Editor: The Benicia Independent endorses Don Saylor of Davis for Assembly District 4 this November (Don Saylor.org). Lynne Nittler’s letter speaks for me – see below. Another good candidate, Davis Mayor Dan Wolk, has expressed strong concerns about oil train safety and joined with the Davis City Council in opposing crude by rail, but has not risen to the level of diligence, outreach and follow-through that Mr. Saylor has shown on Valero’s proposal (DanWolk.org). Many thanks to both for their efforts. – RS
Yolo County Supervisor Don Saylor for California Assembly, District 4
By Lynne Nittler, in her email of May 15, 2016
Yolo County Supervisor Don Saylor stands out as an uprail public official committed from early on to stopping the dangerous transport of crude oil through our natural habitat and populated areas. He wasted no time in directing his staff to research and compose a letter insisting that uprail concerns had to be addressed in the EIR. On the draft EIR, Yolo County wrote a second letter detailing the impacts of the unsafe oil trains, and when the response was inadequate, added a third letter response to the revised draft EIR.
Meanwhile, as President of Sacramento Area Council of Governments (SACOG), Don Saylor also led the 22 cities and 6 counties of SACOG to respond to the regional threat of oil trains with a series of hard-hitting letters during the EIR process.
His deep concerns even took him to Washington DC where he conferred with our local Congressman John Garamendi on stabilizing crude at the loading site as perhaps the only acceptable method of making the Bakken crude safe to transport by rail.
Don continues to monitor the volatile issue closely, as 500,000 of the 2.4 million SACOG residents live at risk in the blast zone. Most recently, he took time to testify before the Benicia City Council in hopes of convincing them of the enormous impacts to uprail communities and to our state.
We are fortunate to have such a diligent public official. While an independent PAC of outside oil corporations including Valero as well as other PACS have intruded with huge campaign contributions to one candidate for the District 4 Assembly race (including Lake and Napa Counties, most of Yolo County, and part of Colusa, Solano, and Sonoma Counties ), Don Saylor has not been chosen for such outside support.
If elected, we can count on Don to work and vote as he always has for programs that benefit our region. Don Saylor will continue to keep a watchful eye on oil trains if he is elected to the CA Assembly.
Repost from the Davis Enterprise [Editor: I know Lynne as a strong advocate against Valero’s Crude By Rail proposal. Her fair-minded coverage of both sides of the debate in this article is amazing and admirable. A good overview of the hearing on Monday. – RS]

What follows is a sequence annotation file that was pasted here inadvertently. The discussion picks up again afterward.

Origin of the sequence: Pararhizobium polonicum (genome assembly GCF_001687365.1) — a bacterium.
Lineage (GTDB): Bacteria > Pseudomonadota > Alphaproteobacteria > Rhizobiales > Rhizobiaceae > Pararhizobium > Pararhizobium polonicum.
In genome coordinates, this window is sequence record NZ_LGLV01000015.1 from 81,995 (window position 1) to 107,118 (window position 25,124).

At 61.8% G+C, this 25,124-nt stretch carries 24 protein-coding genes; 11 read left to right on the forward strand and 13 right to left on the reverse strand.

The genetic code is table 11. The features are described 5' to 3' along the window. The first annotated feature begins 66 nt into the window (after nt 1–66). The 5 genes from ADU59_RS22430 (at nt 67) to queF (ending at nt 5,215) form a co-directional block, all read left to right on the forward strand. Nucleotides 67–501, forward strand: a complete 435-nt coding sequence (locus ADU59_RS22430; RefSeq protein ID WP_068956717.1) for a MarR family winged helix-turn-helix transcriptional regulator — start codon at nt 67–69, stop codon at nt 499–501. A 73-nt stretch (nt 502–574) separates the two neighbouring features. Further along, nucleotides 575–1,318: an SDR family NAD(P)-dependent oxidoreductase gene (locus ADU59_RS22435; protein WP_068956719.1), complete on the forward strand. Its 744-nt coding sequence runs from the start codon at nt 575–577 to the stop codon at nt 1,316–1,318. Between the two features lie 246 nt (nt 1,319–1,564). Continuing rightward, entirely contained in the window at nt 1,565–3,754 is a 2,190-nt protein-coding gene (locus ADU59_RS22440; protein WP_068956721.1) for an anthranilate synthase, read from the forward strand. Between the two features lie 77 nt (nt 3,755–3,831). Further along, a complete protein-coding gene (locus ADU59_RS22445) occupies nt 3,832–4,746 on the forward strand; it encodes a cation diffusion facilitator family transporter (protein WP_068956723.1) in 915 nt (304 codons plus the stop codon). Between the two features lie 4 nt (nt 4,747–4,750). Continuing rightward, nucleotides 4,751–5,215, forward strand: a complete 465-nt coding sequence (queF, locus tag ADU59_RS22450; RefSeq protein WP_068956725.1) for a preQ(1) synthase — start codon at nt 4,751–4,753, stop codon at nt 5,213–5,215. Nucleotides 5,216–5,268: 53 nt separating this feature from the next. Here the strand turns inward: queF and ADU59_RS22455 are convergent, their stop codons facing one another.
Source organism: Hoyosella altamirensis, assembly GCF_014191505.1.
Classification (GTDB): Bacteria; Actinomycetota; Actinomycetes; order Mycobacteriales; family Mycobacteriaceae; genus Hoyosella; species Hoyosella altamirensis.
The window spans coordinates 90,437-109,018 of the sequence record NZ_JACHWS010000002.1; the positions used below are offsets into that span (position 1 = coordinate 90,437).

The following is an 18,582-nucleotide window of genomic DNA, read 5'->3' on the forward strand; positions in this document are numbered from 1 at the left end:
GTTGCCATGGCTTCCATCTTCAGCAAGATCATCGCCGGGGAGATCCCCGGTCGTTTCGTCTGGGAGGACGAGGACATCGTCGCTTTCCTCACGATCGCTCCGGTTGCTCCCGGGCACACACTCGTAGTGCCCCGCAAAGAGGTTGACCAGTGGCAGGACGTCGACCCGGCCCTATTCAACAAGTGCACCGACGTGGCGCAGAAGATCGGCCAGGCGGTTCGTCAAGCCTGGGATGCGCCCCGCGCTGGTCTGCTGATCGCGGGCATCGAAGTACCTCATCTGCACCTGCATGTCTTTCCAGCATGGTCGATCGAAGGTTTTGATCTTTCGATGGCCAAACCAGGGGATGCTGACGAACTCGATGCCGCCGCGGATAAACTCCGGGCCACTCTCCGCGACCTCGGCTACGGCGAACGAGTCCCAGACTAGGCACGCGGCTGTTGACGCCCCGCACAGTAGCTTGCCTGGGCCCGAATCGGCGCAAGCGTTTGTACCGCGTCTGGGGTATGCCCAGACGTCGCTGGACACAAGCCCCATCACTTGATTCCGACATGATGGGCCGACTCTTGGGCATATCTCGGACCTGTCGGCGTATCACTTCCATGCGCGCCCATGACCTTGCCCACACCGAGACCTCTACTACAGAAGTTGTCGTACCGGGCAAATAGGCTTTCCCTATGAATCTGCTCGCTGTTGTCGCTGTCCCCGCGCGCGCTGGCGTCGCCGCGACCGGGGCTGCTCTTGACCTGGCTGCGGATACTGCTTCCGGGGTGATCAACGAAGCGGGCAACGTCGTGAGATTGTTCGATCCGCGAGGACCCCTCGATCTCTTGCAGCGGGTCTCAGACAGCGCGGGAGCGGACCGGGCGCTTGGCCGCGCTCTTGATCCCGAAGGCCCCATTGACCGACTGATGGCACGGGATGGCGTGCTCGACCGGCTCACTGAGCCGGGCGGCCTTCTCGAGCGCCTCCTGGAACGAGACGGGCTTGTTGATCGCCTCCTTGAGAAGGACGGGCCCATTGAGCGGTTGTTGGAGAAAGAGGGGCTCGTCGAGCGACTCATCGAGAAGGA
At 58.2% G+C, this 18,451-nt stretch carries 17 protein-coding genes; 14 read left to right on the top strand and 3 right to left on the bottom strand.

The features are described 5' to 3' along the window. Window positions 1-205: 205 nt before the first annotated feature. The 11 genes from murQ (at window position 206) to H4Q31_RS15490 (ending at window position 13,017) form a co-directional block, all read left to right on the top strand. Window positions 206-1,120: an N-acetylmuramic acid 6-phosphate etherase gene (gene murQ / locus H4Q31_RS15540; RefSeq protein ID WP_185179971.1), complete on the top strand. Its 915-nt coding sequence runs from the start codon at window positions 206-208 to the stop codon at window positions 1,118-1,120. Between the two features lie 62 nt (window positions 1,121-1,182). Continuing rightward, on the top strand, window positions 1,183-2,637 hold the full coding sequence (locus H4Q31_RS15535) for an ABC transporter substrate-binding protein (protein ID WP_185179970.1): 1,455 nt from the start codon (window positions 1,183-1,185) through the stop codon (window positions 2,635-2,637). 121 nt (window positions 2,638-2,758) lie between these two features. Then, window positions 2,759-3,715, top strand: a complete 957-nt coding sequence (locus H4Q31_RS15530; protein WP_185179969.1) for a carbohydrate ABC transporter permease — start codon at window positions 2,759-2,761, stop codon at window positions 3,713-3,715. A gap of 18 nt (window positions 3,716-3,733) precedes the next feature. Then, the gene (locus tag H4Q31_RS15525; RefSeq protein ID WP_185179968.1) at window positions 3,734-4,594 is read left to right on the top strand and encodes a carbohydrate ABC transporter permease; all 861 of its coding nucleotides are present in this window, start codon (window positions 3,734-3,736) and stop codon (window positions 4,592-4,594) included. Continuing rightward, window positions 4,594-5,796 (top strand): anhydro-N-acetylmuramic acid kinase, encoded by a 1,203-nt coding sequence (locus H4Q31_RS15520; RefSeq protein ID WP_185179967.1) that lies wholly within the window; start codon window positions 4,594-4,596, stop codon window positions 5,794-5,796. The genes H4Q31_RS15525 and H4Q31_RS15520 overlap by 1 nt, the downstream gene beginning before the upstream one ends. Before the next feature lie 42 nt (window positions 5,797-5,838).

Benicia hears oil-train concerns from Davisites
By Lynne Nittler, April 06, 2016
BENICIA — Davis was well-represented at a Benicia City Council hearing Monday for Valero Oil’s crude-by-rail project. Of the approximately 48 people who spoke, 12 came from Davis or Dixon, and another six were from Sacramento.
The speakers voiced their opposition to the oil company’s proposal to expand its refinery and accept 100 rail cars daily full of North American crude oil on a route that comes directly through downtown Davis.
The hearing continues with more public testimony tonight plus April 18 and 19 at the City Chambers in Benicia.
The evening began with a rally of those opposed to the project counter-balanced by a gathering of Valero workers and supporters of the project. A busload of 23 people from Sacramento stopped to pick up seven more in Davis, arriving just as the hearing began in the packed chambers.
Officials were allowed to speak first, beginning with Yolo County Supervisor Don Saylor, who also represented the Sacramento Area Council of Governments. He traced Yolo County’s effort over the past three years to communicate the serious safety concerns and to offer possible mitigation measures that were acknowledged but not addressed in the EIR.
He said 500,000 of the 2.4 million residents in the SACOG area — the counties of Yolo, Sacramento, Sutter, Yuba, Placer and El Dorado — live in the blast zone of the railroads, i.e., within a quarter-mile radius of the tracks. Of those, 260,000 are residents, 200,000 work in the area and 28,000 are students.
While acknowledging that Valero and its jobs are important, Saylor emphasized that this project “requires a shared commitment to protecting public safety.” He said the project should not be approved until the safety concerns are resolved.
Matt Jones of the Yolo Solano Air Quality Management District represented all seven districts that have responded jointly in writing to three versions of the environmental impact report for the Valero project. He said the EIR documents the impacts correctly, but fails to offer or respond to any mitigations, even when the Sacramento Metropolitan AQMD offered staff time to work out an off-site mitigation plan.
Jones reminded the Benicia council that San Luis Obispo County is examining a similar crude-by-rail proposal, and Phillips 66 has voluntarily offered such off-site mitigations.